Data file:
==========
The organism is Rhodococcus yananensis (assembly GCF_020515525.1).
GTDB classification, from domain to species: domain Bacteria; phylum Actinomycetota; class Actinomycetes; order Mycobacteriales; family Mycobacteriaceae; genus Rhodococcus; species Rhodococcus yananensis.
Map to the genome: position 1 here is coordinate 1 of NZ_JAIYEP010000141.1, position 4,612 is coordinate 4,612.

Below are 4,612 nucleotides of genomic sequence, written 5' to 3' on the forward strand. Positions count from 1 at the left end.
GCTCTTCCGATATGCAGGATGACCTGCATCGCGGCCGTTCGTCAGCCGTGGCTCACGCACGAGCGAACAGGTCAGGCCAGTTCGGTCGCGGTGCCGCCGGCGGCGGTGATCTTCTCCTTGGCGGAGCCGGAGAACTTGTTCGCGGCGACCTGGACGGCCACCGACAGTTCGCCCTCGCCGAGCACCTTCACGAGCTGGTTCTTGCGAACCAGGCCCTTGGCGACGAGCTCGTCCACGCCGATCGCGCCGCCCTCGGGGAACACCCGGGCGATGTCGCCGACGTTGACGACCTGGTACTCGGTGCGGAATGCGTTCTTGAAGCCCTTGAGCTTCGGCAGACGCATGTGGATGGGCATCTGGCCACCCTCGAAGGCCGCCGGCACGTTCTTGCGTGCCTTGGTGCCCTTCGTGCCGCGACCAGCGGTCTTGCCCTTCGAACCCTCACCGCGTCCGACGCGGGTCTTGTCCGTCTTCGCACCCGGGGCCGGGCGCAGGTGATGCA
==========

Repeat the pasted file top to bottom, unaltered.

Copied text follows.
The organism is Rhodococcus yananensis (assembly GCF_020515525.1).
GTDB classification, from domain to species: domain Bacteria; phylum Actinomycetota; class Actinomycetes; order Mycobacteriales; family Mycobacteriaceae; genus Rhodococcus; species Rhodococcus yananensis.
Map to the genome: position 1 here is coordinate 1 of NZ_JAIYEP010000141.1, position 4,612 is coordinate 4,612.

Below are 4,612 nucleotides of genomic sequence, written 5' to 3' on the forward strand. Positions count from 1 at the left end.
GCTCTTCCGATATGCAGGATGACCTGCATCGCGGCCGTTCGTCAGCCGTGGCTCACGCACGAGCGAACAGGTCAGGCCAGTTCGGTCGCGGTGCCGCCGGCGGCGGTGATCTTCTCCTTGGCGGAGCCGGAGAACTTGTTCGCGGCGACCTGGACGGCCACCGACAGTTCGCCCTCGCCGAGCACCTTCACGAGCTGGTTCTTGCGAACCAGGCCCTTGGCGACGAGCTCGTCCACGCCGATCGCGCCGCCCTCGGGGAACACCCGGGCGATGTCGCCGACGTTGACGACCTGGTACTCGGTGCGGAATGCGTTCTTGAAGCCCTTGAGCTTCGGCAGACGCATGTGGATGGGCATCTGGCCACCCTCGAAGGCCGCCGGCACGTTCTTGCGTGCCTTGGTGCCCTTCGTGCCGCGACCAGCGGTCTTGCCCTTCGAACCCTCACCGCGTCCGACGCGGGTCTTGTCCGTCTTCGCACCCGGGGCCGGGCGCAGGTGATGCA